Three Things That Make Bad Crowdfunding Campaigns, Bad

So, you have your amazing idea that will change the market as we know it and you think that crowdfunding is right for you

Before taking any further steps, it is important to know the top three common things that always seem present in bad crowdfunding campaigns, so you can avoid them:

1. Poor Preparation

Everyone has heard of the saying, “failing to plan, is planning to fail”. It’s no different when it comes to crowdfunding campaigns. You need to make sure that you plan everything ahead of your launch to ensure there are no surprises that will leave you rushing around moments before game day.

Never leave anything last minute. Every successful crowdfunding campaign has been optimally planned ahead of time (just check out our blog post on some of the great Kickstarter campaigns – Spoiler: all of them had great planning).

Before launching, you need to fine-tune and develop the story of your campaign. Have all the graphics, images and videos prepared. Design and publish websites and social media accounts to help support your campaign and increase your presence online. Many believe that the most important aspect for campaign success is supporter awareness prior to launch. Most successful campaigns raise much of their funds in the first few days – this is because of a pre-established community of supporters obtained ahead of the campaign’s launch.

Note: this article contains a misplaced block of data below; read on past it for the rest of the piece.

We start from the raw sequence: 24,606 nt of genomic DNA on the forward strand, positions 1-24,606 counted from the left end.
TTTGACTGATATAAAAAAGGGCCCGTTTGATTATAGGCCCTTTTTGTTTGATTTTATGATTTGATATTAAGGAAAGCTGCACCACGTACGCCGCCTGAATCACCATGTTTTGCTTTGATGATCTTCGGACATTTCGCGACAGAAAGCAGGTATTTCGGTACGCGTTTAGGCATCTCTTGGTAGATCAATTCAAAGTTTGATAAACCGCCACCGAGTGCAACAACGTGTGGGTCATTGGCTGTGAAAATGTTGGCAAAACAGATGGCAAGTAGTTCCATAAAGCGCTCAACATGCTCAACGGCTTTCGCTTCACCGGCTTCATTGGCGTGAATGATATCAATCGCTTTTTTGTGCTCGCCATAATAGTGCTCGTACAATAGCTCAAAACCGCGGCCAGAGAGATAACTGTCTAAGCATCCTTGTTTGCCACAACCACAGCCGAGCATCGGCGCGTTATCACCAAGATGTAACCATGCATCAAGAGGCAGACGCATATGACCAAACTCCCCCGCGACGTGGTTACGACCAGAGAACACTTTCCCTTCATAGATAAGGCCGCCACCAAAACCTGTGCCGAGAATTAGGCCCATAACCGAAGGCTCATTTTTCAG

An aspect that some companies forget to plan for is the practicality of being overwhelming successful. There have been many instances where campaigns have been more successful than originally prepared for. As a result, they encountered issues with meeting demand.

The ZANO Autonomous Drone

ZANO - Autonomous. Intelligent. Swarming. Nano Drone[Picture from kickstarter page]

They raised more than $3,000,000. Their product was a palm size drone that would connect to smart phones to take pictures and videos. However, they simply did not have the resources or technical know-how of how to develop the product. Consequently, after a whirlwind campaign they ended up filing for bankruptcy.